Mount Hotham, located in Victoria, is the site of the Hotham Resort, one of the country’s premier ski destinations. The ski village sits atop a mountain ridge, providing a fantastic view of the countryside below. There is a school for beginning skiers and snowboarders, activities 24 hours a day, dog sled races, snowmobile rides for kids, and more slopes than you’ll be able to ski during your stay.
There are 13 lifts leading up to more than 80 runs, and the slopes are made for intermediate and advanced skiers. Beginners will have their fill and more advanced skiers looking for a thrill will be aptly satisfied as well.
Mt Mawson, TAS
Tasmania is home to many beautiful creatures and gorgeous terrain, but it is also the home of the Mt. Mawson ski resort in the Mount Field National Park. The ski resort is less than a two hours’ drive from Hobart City, but the slopes are well over 1 kilometre above sea level. Snow falls on the slopes regularly, and the fresh snow is perfect for slicing and stunts.
There are a few runs made for beginners, but the rest are for more advanced skiers. There are cross-country skiing opportunities for the whole family, and there is plenty for kids to do at this ski resort. If you want to escape from the hum-drum of life back home on the mainland, skiing in Tasmania is the way to go.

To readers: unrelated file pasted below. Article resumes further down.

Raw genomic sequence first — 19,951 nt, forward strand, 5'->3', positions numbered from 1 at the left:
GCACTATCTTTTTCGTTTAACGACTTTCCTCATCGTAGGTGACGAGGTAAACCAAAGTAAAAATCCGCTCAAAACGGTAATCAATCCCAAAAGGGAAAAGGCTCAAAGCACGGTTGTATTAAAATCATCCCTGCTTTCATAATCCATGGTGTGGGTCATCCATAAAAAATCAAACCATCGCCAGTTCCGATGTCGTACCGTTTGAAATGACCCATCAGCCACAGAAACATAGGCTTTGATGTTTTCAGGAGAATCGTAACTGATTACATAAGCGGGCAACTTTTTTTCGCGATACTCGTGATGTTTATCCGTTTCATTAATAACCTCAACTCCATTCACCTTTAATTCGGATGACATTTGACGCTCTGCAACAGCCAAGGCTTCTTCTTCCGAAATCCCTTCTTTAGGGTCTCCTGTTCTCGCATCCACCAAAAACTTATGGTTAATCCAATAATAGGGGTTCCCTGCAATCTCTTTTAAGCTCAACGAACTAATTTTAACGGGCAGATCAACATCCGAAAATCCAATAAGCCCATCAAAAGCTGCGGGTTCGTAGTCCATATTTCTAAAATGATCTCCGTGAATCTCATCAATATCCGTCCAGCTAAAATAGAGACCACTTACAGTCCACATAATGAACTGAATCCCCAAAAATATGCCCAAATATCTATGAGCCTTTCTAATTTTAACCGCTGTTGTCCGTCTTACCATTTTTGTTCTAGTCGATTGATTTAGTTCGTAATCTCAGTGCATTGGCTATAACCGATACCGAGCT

About the Author: As a lifetime skiing enthusiast, Bill Bettler loves to visit the many slopes around Australia. He lives in New South Wales which makes him partial to his local slopes, but he’ll try any slope at least once!
TNT staff pick, by Rory Platt:
Slewyn Snowfield NSW: Cheap and cheerful
Selwyn Snowfields are known as being a family-friendly ski resort, which makes it perfect if you’re a total amateur on the white stuff. Selwyn is found in the Kosciuszko National Park, but far from the likes of Thredbo and Perisher. It has only two expert trails, with the vast majority being suitable for beginner to intermediate snow bunnies.
Despite its small size, Selwyn has about 80 per cent of the resort covered by snowmaking facilities so when nature lets you down you’ll still have something to slide on. Further evidence to Selwyn’s family-friendly attitude is the grooming procedure at the resort, which is done by the director, Bob Heatley, his wife and son-in-law every day. If downhill skiing or snowboarding lacks the thrills of busting out tricks then you can hit up Selwyn’s terrain parks for just $25 a day instead.
Selwyn’s a great resort if you’re just getting into snow sports, with great instructors and the perfect trails to progress gently. If your skills are limited this is just the place to find your snow legs, save the bigger resorts till next year. Your wallet will thank you.
Where to stay: Bunkhouse Motel, $40 (40mins from slopes)
How much: Lift pass daily $82, five-day pass $332
Photos: Perisher, Thredbo, Destination NSW